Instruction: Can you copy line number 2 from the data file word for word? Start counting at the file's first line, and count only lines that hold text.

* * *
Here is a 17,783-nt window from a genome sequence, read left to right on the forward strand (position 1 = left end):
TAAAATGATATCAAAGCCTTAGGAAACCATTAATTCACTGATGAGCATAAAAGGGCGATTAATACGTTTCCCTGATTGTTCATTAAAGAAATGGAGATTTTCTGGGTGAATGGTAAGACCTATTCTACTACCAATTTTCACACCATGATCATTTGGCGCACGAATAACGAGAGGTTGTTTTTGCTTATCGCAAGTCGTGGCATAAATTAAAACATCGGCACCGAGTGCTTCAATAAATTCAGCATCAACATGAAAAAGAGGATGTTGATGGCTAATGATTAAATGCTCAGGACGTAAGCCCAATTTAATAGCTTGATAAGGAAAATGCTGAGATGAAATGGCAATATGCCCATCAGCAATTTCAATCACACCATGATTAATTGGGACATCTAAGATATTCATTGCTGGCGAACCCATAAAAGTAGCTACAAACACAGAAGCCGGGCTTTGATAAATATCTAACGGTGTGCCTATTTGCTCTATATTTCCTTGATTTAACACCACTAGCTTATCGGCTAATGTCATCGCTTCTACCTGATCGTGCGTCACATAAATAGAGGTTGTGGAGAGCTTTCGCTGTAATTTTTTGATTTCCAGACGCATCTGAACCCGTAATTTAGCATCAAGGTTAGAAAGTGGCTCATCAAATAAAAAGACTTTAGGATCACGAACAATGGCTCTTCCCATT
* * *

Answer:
TAAAATGATATCAAAGCCTTAGGAAACCATTAATTCACTGATGAGCATAAAAGGGCGATTAATACGTTTCCCTGATTGTTCATTAAAGAAATGGAGATTTTCTGGGTGAATGGTAAGACCTATTCTACTACCAATTTTCACACCATGATCATTTGGCGCACGAATAACGAGAGGTTGTTTTTGCTTATCGCAAGTCGTGGCATAAATTAAAACATCGGCACCGAGTGCTTCAATAAATTCAGCATCAACATGAAAAAGAGGATGTTGATGGCTAATGATTAAATGCTCAGGACGTAAGCCCAATTTAATAGCTTGATAAGGAAAATGCTGAGATGAAATGGCAATATGCCCATCAGCAATTTCAATCACACCATGATTAATTGGGACATCTAAGATATTCATTGCTGGCGAACCCATAAAAGTAGCTACAAACACAGAAGCCGGGCTTTGATAAATATCTAACGGTGTGCCTATTTGCTCTATATTTCCTTGATTTAACACCACTAGCTTATCGGCTAATGTCATCGCTTCTACCTGATCGTGCGTCACATAAATAGAGGTTGTGGAGAGCTTTCGCTGTAATTTTTTGATTTCCAGACGCATCTGAACCCGTAATTTAGCATCAAGGTTAGAAAGTGGCTCATCAAATAAAAAGACTTTAGGATCACGAACAATGGCTCTTCCCATT